Why is my Green Tea Brown? Posted on 30/08/2017

Green-Tea Brown An Apple a Day Alyse Co-cliff

When I first started to consume green tea a few years back, I peered into my cup and asked myself why on earth do they call it green tea if it turns the water brown? My journey into health and nutrition led me to uncover the answer and had me switching to a higher quality variety quick smart. If you are drinking green tea for its health benefits, be wary of the brand you are consuming.

Some Information on Green Tea…

Green tea comes from the same plant as black tea, but is harvested at a younger age. It is consumed “fresh”, while black tea is consumed roasted. Green tea is thus less processed and retains more of its nutrients and antioxidants than black tea or many of the other tea varieties.

According to Dr Mercola, Green tea contains ‘catechins’ which are a class of polyphenols or naturally occurring antioxidants. One of the four main ‘catechins’ is called epigallocatechin gallate (EGCG). EGCG is an antioxidant that is way more powerful than vitamin C or vitamin E.

The health benefits of  EGCG are plentiful, including the prevention of:

  • Alzheimer’s disease
  • High blood lipid
  • Arteriosclerosis
  • Cerebral thrombus
  • Prostate cancer
  • Heart attack and stroke

Several studies have also found that EGCG can improve exercise performance. A recent study found that green tea extract helps improve energy expenditure and fat metabolism. 

Are all green teas created equal?

There is often a distinct difference between the processing of the best and worst variety available on supermarket shelves. A number of green teas available today have been oxidized (or exposed to large amounts of light and/or oxygen once picked). High levels of oxidation may detract from the valuable properties we spoke about earlier. According to a study conducted by Consumer Lab, if you drink green tea for your health, be aware that the antioxidant levels can vary by more than 240% across all products.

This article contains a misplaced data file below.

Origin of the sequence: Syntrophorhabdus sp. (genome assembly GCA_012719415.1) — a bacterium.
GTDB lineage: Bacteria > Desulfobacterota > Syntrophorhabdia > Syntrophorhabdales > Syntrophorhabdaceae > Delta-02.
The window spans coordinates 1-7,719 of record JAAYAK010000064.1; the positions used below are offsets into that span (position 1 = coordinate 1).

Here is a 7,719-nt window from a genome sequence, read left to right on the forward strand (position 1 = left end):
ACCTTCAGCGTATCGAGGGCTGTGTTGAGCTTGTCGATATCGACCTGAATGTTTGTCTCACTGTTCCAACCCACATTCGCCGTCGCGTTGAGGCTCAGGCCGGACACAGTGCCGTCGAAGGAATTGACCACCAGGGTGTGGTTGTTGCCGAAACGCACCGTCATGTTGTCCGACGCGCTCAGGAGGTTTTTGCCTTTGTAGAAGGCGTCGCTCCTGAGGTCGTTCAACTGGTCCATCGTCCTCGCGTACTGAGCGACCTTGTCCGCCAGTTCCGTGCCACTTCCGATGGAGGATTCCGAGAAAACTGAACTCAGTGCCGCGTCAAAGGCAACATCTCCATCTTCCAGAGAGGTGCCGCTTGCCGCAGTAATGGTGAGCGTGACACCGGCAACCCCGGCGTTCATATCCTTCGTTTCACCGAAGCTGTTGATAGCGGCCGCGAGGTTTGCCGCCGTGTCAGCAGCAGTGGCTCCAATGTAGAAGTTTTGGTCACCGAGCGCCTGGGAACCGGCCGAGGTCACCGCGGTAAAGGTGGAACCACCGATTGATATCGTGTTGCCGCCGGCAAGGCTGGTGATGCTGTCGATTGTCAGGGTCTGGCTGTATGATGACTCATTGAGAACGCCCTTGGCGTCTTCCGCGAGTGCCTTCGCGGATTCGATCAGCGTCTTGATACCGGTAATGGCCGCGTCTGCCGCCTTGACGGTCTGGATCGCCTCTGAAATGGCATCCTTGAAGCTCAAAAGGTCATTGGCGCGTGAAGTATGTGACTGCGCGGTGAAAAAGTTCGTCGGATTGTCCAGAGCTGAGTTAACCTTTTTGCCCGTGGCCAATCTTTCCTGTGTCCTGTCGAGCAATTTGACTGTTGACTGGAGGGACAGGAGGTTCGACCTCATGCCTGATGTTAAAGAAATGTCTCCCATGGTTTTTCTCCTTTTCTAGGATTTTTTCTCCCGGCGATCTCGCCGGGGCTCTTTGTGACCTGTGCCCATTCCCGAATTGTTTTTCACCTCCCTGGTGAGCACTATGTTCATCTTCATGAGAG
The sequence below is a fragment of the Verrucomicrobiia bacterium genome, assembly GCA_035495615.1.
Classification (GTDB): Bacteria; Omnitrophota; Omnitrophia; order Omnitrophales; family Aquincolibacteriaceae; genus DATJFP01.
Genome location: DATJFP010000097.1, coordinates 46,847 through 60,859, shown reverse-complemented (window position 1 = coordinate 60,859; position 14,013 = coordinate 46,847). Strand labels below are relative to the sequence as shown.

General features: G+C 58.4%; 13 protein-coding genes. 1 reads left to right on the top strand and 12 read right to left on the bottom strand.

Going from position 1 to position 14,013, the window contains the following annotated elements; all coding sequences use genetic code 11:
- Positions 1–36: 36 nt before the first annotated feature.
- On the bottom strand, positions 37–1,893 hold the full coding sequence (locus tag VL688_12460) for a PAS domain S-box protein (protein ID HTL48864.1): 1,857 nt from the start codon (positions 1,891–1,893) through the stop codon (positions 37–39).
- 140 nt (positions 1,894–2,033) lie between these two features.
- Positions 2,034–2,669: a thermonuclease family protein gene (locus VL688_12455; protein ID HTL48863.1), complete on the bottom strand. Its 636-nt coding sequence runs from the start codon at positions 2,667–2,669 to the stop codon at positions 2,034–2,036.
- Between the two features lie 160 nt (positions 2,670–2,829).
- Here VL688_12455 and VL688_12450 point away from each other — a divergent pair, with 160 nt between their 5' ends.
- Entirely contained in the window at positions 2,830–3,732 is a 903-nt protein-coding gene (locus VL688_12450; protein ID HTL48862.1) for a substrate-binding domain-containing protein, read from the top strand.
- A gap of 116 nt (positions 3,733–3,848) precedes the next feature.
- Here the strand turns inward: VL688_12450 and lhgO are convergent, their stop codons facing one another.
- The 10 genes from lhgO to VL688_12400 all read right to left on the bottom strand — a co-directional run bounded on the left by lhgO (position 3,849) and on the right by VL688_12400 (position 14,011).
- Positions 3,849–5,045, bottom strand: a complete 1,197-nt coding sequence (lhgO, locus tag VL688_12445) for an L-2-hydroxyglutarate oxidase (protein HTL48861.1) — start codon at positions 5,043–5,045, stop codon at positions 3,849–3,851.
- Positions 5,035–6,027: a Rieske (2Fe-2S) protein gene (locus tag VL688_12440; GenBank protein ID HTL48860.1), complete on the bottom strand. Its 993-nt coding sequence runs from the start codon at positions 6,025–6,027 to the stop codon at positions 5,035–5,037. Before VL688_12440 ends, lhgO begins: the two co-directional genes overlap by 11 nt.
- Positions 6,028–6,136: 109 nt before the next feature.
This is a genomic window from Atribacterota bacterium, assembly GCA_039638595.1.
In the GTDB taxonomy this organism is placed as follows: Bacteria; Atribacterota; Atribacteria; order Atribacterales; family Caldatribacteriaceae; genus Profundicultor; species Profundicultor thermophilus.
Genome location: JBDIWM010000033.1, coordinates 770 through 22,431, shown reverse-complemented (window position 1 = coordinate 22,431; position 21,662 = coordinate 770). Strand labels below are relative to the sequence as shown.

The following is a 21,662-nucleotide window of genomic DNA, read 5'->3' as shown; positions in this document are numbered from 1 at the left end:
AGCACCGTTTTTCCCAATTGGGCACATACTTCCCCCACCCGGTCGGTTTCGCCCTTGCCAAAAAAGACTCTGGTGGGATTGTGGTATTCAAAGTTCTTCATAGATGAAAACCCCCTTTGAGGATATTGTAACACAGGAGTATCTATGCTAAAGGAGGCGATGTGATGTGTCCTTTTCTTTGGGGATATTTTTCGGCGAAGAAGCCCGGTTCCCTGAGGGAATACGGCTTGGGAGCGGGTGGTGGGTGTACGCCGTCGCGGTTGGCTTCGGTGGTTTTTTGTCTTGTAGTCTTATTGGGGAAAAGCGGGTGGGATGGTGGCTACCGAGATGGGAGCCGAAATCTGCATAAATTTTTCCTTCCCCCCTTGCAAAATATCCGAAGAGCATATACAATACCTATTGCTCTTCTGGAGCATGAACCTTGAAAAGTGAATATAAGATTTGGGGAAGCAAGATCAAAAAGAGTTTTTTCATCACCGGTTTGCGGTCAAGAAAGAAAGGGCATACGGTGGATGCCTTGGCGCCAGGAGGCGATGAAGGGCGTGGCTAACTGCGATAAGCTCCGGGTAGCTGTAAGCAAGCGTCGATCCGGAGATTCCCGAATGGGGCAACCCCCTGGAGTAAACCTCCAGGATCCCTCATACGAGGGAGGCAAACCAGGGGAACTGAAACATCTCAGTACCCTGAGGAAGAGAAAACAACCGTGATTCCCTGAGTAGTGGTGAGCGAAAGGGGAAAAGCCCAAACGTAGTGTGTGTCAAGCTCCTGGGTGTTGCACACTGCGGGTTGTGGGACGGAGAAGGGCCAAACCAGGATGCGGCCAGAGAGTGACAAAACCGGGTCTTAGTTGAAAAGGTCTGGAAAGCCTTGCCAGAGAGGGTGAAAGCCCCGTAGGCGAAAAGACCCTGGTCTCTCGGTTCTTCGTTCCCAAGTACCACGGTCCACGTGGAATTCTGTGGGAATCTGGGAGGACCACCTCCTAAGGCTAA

The easiest way to evaluate a green tea’s quality is its colour: if your green tea is actually brown, it’s likely been oxidized and you are missing out on those all important health benefits.

What should I drink? 

Organic Matcha tea is made of tea leaves ground into a powder which, is added straight to your water. You can read more on Matcha back here on the blog tomorrow. Organic Sencha green tea is also said to be a great alternative.

How Much Tea Can I Drink?!

If you enjoy green tea, cap it at 1-2 cups per day. Whilst Green Tea contains caffeine, one cup of coffee contains 100-150mg of caffeine (for information regarding whether caffeine could be affecting your health can be found here); a cup of green tea has only about 25mg. That said, if you feel like green tea doesn’t agree with you, best thing to do is to skip it altogether.

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8 thoughts on “Why is my Green Tea Brown?

  1. Brooke


    I have wanted to drink green tea but have disliked any that I ave tried. I know how good green tea is for you and would love to find a good quality brand that has a pleasant taste. Do you have a brand you recommend?


  2. John

    From my experience, green tea can turn brown if you steep for too long, or if you use water that’s too hot. Today I had two cups of organic sencha; the first, I steeped for four minutes in hot water, and the tea went from light green to gold. Later on, my second cup was brewed in slightly less hot water for maybe half the time, and it remained a nice, light green.

  3. Alyse Co-cliff

    Thanks for the extra information John, I really appreciate it. I’ll definitely take that into consideration next time I brew a cup. I’ll report back to you with my results 🙂

  4. Kent Wood

    If you don’t mind spending (quite) a bit more, give this ‘Iyemon cha’ a try. It’s as green as green tea can get but has the roasted rice which gives it a fuller, almost nutty background. That said, green tea is an acquired taste. I didn’t like coffee much when I first tried it either! 🙂

  5. Alyse Post author

    Thanks for the information Kent! If this tastes like the one we are served at our favourite Japanese restaurant, I would love to try it (as long as it’s organic of course) 🙂 x

  6. Alyse Post author

    Hi Brooke,

    Try the Matcha and Sencha varieties, they have a much milder taste. My favourite Australian brand is that of “Love Chai, Love Tea”. You can purchase these online from houseoforganics.com.au.

    Another favourite is the Pukkah tea varieties – their blends are delicious x

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